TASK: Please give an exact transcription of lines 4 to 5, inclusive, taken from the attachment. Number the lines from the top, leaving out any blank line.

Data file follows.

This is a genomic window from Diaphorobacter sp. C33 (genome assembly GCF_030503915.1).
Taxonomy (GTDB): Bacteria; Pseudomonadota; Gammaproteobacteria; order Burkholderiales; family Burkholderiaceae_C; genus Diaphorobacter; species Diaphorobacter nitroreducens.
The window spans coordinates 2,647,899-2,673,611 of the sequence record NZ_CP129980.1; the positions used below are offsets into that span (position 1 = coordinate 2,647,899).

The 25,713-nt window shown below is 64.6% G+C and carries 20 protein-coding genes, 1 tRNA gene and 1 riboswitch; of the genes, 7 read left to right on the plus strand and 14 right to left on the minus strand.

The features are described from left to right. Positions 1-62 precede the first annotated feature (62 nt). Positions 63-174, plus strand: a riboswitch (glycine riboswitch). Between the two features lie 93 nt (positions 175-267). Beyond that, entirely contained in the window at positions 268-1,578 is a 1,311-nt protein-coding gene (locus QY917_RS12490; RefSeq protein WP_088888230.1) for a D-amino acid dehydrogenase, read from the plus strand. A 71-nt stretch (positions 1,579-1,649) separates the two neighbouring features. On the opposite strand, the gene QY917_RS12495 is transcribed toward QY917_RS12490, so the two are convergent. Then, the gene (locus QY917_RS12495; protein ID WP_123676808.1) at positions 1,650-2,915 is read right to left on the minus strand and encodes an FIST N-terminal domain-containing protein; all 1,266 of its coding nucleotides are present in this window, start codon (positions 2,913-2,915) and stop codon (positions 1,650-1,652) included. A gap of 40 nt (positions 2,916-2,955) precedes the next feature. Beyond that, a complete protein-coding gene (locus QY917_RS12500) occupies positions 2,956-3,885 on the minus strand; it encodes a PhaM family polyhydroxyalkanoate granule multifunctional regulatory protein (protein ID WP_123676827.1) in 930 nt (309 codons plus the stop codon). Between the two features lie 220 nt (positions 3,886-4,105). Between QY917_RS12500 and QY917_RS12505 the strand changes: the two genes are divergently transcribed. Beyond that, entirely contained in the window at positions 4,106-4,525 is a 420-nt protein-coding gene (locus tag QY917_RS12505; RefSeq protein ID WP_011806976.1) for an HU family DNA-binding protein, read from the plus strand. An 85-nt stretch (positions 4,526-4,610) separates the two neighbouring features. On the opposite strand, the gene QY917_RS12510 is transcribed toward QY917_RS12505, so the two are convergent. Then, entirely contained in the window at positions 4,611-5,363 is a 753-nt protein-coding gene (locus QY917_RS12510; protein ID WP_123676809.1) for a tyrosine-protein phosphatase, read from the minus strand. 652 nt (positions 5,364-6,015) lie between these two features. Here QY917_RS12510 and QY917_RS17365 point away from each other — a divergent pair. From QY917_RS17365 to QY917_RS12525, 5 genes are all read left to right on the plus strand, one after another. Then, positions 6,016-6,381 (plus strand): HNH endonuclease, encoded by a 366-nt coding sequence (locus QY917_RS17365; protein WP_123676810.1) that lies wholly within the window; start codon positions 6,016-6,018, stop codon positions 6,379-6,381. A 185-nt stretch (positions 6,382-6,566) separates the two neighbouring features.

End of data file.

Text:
The 25,713-nt window shown below is 64.6% G+C and carries 20 protein-coding genes, 1 tRNA gene and 1 riboswitch; of the genes, 7 read left to right on the plus strand and 14 right to left on the minus strand.

The features are described from left to right. Positions 1-62 precede the first annotated feature (62 nt). Positions 63-174, plus strand: a riboswitch (glycine riboswitch). Between the two features lie 93 nt (positions 175-267). Beyond that, entirely contained in the window at positions 268-1,578 is a 1,311-nt protein-coding gene (locus QY917_RS12490; RefSeq protein WP_088888230.1) for a D-amino acid dehydrogenase, read from the plus strand. A 71-nt stretch (positions 1,579-1,649) separates the two neighbouring features. On the opposite strand, the gene QY917_RS12495 is transcribed toward QY917_RS12490, so the two are convergent. Then, the gene (locus QY917_RS12495; protein ID WP_123676808.1) at positions 1,650-2,915 is read right to left on the minus strand and encodes an FIST N-terminal domain-containing protein; all 1,266 of its coding nucleotides are present in this window, start codon (positions 2,913-2,915) and stop codon (positions 1,650-1,652) included. A gap of 40 nt (positions 2,916-2,955) precedes the next feature. Beyond that, a complete protein-coding gene (locus QY917_RS12500) occupies positions 2,956-3,885 on the minus strand; it encodes a PhaM family polyhydroxyalkanoate granule multifunctional regulatory protein (protein ID WP_123676827.1) in 930 nt (309 codons plus the stop codon). Between the two features lie 220 nt (positions 3,886-4,105). Between QY917_RS12500 and QY917_RS12505 the strand changes: the two genes are divergently transcribed. Beyond that, entirely contained in the window at positions 4,106-4,525 is a 420-nt protein-coding gene (locus tag QY917_RS12505; RefSeq protein ID WP_011806976.1) for an HU family DNA-binding protein, read from the plus strand. An 85-nt stretch (positions 4,526-4,610) separates the two neighbouring features. On the opposite strand, the gene QY917_RS12510 is transcribed toward QY917_RS12505, so the two are convergent. Then, entirely contained in the window at positions 4,611-5,363 is a 753-nt protein-coding gene (locus QY917_RS12510; protein ID WP_123676809.1) for a tyrosine-protein phosphatase, read from the minus strand. 652 nt (positions 5,364-6,015) lie between these two features. Here QY917_RS12510 and QY917_RS17365 point away from each other — a divergent pair. From QY917_RS17365 to QY917_RS12525, 5 genes are all read left to right on the plus strand, one after another. Then, positions 6,016-6,381 (plus strand): HNH endonuclease, encoded by a 366-nt coding sequence (locus QY917_RS17365; protein WP_123676810.1) that lies wholly within the window; start codon positions 6,016-6,018, stop codon positions 6,379-6,381. A 185-nt stretch (positions 6,382-6,566) separates the two neighbouring features.